Biographical Sketch of Joseph C. Kelley

Joseph C. Kelley, one of the young business men of Malheur county, was born January 3, 1870, at Idaho City, Idaho, his parents being Joseph and Marrgaret (Thompson) Kelley, pioneers of that state. Joseph Kelley, senior, was a native of Farmington, Iowa, and was among those who in the early fifties sought the golden sands of California. After spending several years in California, in the middle sixties, Mr. Kelley again emigrated, going to Idaho and establishing himself in business as a mechanic at Idaho City. Here, in the closing days of 1870, the silver cord was broken and all that

Biography of Charles A. Schnabel

Thirty-seven years have passed since Charles Augusta Schnabel came to Idaho. This state, so aptly termed “the gem of the mountains,” was then a wild district, its lands unclaimed, its resources undeveloped. A few courageous frontiersmen had dared to locate within its borders, but the work of progress and improvement remained to the future, and there was little promise of early development. In the years which have since passed Mr. Schnabel has not only witnessed a most wonderful transformation, but has largely aided in the labors which have transformed the wild tract into a splendid commonwealth. Now in his declining

Biography of John Wagener

John Wagener is one of the owners of the Trook and Jennings mine and five-stamp mill, one mile southeast of Silver City. He is also proprietor of several stock ranches and since pioneer days has been active in the development of the business resources of this state. A native of Germany, he came to America hoping to better his financial condition, and whatever success he has achieved is due entirely to his own labors. Mr. Wagener was born June 30, 1833 and in his native land acquired his education. When a young man of nineteen years he bade adieu to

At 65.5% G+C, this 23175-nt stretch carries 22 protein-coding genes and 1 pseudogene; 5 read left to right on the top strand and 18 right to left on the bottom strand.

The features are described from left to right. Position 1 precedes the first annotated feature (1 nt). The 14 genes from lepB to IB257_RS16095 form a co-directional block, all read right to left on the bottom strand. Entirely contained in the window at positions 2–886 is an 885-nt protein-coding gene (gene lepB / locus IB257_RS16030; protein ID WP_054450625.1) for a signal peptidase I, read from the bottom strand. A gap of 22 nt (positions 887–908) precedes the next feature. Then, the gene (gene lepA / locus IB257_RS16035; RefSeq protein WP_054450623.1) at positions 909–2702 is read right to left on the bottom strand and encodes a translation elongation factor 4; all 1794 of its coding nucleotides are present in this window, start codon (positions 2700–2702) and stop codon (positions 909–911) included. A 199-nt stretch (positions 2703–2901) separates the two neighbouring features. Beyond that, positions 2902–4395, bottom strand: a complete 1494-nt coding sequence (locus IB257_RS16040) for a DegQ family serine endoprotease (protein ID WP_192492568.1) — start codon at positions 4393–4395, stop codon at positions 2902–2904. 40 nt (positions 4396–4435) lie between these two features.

Biography of Thomas T. Redsull

Great, indeed, have been the changes that time and man have wrought since Thomas T. Redsull landed on the Pacific coast. California yet belonged to Mexico, and much of the land, especially in the southern part of the state, was divided into large estates, owned and occupied by Spanish families. Mr. Redsull was then but eleven years of age, yet had started out to make his own way in the world. He was born in the County of Kent, England, on the 15th of November, 1827, a son of Thomas and Elizabeth (Goymer) Redsull, both of whom were natives of

Biography of James P. Gray

Thirty-five years have passed since James P. Gray came to Idaho to cast in his lot with its pioneers. People of the present end-of-the-century period can scarcely realize the struggles and dangers which attended the early settlers, the heroism and self-sacrifice of lives passed upon the borders of civilization, the hardships endured, the difficulties overcome. These tales of the early days read almost like a romance to those who have known only the modern prosperity and conveniences. To the pioneer of the early days, far removed from the privileges and conveniences of city or town, the struggle for existence was